Monday, August 21, 2017

Game of Thrones Season 7, Episode 6, “Beyond the Wall”

There’s a lot to enjoy about “Beyond the Wall”: another fight involving dragons; suspenseful action; some nice moments between characters, and more terrifying developments with the Night King. However, as fun as these things are there’s also a lot to bemoan about this episode, which suffers from some plot developments that reveal the machinations of previous episodes to be mere delaying tactics, as well as really clunky and poorly motivated interactions between characters in Winterfell.

Tuesday, August 15, 2017

Game of Thrones Season 7, Episode 5, "Eastwatch"

After last week’s thrills, this week features another piece-moving episode. Unsurprisingly, Jaime survives his plunge into the lake, but I was disappointed to find him escaping capture by the Dothraki, as I thought it would deprive us of the Lannister reunion I had hoped for. Thankfully, we still get that reunion later in the episode, just under different circumstances. And considering what Daenerys decides to do with her prisoners, it’s ultimately a good thing.

Monday, August 7, 2017

Game of Thrones Season 7, Episode 4, “The Spoils of War”

Well, what a marvelous twenty minutes of television the end of this episode is! After three episodes of Daenerys and company biding their time at Dragonstone, twiddling their thumbs and slowly bleeding allies and resources by pursuing a failed war of attrition, Daenerys finally takes to heart Olenna’s parting advice about being a dragon, and strikes at Cersei’s forces in a thrilling and fulfilling twenty-minute battle. This scene is extraordinary, featuring everything I want out of a large-scale confrontation involving dragons and important characters on both sides of the conflict. Its combination of epic scope and riveting character moments is Game of Thrones at its absolute best, offering up grandeur, majesty, suspense, and surprise unparalleled elsewhere on television.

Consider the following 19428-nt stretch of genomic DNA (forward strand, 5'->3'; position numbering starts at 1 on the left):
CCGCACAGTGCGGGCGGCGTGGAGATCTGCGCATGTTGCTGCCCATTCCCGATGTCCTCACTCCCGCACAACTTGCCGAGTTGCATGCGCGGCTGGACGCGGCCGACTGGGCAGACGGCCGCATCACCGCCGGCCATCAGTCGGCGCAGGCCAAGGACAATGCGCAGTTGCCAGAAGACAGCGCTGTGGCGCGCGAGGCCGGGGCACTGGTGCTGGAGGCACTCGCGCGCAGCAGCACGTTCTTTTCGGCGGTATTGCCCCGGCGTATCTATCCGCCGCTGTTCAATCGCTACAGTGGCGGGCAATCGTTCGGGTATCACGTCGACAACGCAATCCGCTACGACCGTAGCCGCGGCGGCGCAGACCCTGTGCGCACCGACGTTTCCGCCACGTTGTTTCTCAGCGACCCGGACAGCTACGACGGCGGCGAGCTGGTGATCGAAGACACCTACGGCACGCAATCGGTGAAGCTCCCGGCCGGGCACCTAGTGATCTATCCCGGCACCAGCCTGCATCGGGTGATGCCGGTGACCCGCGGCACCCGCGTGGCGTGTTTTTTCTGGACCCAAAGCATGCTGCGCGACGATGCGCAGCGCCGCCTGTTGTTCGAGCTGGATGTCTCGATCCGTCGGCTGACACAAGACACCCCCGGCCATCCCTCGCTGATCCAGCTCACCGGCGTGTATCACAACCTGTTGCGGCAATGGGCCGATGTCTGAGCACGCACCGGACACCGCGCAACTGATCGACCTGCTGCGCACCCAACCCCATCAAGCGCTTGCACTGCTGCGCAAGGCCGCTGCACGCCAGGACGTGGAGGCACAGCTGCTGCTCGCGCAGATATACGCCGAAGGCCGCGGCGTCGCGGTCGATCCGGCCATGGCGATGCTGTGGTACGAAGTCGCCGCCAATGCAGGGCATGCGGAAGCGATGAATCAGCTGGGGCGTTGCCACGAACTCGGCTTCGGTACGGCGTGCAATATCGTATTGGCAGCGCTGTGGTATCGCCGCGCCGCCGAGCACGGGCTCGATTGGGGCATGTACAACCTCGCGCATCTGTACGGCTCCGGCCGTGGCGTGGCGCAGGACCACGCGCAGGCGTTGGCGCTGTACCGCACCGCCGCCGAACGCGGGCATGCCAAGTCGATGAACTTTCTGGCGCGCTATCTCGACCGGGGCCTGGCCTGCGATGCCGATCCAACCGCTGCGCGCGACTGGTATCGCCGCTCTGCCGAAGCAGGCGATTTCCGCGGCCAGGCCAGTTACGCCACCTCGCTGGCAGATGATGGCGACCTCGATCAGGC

Monday, July 31, 2017

Game of Thrones Season 7, Episode 3, “The Queen’s Justice”

Rest in peace Olenna Tyrell. Your frankness and wit made you a fan favorite, and you died as you lived, speaking truth to power. Her scene with Jaime, and the warfare that led to it, are the highlights of an otherwise slow, piece-moving episode. With nothing left to lose, Olenna gleefully reveals to Jaime what we’ve long known -- that it was she who orchestrated Joffrey’s assassination -- souring Jaime’s victory at Highgarden. Before she goes, Olenna also probes the dynamic between Cersei and Jaime, and the potential conflict simmering between them. Jaime might love Cersei, but there has been tension between them ever since Cersei took out her rivals at the end of last season. He’s questioned her decision making, and has looked on wearily as she’s made her alliances, even if he presents himself to everyone else as unwavering in his devotion. Jaime’s love for Cersei is his Achilles heel. Shrewd until her last moments, Olenna likely senses this, and feeds the voices in the back of Jaime’s head: she’s a monster and will kill him too, eventually.